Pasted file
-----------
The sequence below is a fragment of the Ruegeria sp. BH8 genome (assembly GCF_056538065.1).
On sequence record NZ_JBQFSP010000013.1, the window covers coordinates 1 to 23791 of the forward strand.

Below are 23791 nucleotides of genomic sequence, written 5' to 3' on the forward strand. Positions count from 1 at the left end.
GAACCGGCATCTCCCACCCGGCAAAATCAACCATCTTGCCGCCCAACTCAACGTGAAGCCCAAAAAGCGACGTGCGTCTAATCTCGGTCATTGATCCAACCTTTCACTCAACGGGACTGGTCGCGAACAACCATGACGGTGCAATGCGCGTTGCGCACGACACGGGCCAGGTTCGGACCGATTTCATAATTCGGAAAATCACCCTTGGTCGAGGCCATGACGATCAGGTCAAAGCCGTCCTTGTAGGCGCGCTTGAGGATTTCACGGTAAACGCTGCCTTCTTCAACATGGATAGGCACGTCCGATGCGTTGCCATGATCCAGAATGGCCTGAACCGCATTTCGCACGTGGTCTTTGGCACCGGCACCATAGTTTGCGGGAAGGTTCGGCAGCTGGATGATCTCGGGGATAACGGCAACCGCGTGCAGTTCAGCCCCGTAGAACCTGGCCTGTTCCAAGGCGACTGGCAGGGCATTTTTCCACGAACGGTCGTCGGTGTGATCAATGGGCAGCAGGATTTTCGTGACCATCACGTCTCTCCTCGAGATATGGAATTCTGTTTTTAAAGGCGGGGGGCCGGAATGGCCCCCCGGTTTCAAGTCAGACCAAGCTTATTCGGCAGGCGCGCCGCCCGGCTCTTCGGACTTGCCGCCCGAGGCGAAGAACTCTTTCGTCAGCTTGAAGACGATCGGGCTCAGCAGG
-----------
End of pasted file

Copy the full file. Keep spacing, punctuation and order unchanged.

The sequence below is a fragment of the Ruegeria sp. BH8 genome (assembly GCF_056538065.1).
On sequence record NZ_JBQFSP010000013.1, the window covers coordinates 1 to 23791 of the forward strand.

Below are 23791 nucleotides of genomic sequence, written 5' to 3' on the forward strand. Positions count from 1 at the left end.
GAACCGGCATCTCCCACCCGGCAAAATCAACCATCTTGCCGCCCAACTCAACGTGAAGCCCAAAAAGCGACGTGCGTCTAATCTCGGTCATTGATCCAACCTTTCACTCAACGGGACTGGTCGCGAACAACCATGACGGTGCAATGCGCGTTGCGCACGACACGGGCCAGGTTCGGACCGATTTCATAATTCGGAAAATCACCCTTGGTCGAGGCCATGACGATCAGGTCAAAGCCGTCCTTGTAGGCGCGCTTGAGGATTTCACGGTAAACGCTGCCTTCTTCAACATGGATAGGCACGTCCGATGCGTTGCCATGATCCAGAATGGCCTGAACCGCATTTCGCACGTGGTCTTTGGCACCGGCACCATAGTTTGCGGGAAGGTTCGGCAGCTGGATGATCTCGGGGATAACGGCAACCGCGTGCAGTTCAGCCCCGTAGAACCTGGCCTGTTCCAAGGCGACTGGCAGGGCATTTTTCCACGAACGGTCGTCGGTGTGATCAATGGGCAGCAGGATTTTCGTGACCATCACGTCTCTCCTCGAGATATGGAATTCTGTTTTTAAAGGCGGGGGGCCGGAATGGCCCCCCGGTTTCAAGTCAGACCAAGCTTATTCGGCAGGCGCGCCGCCCGGCTCTTCGGACTTGCCGCCCGAGGCGAAGAACTCTTTCGTCAGCTTGAAGACGATCGGGCTCAGCAGG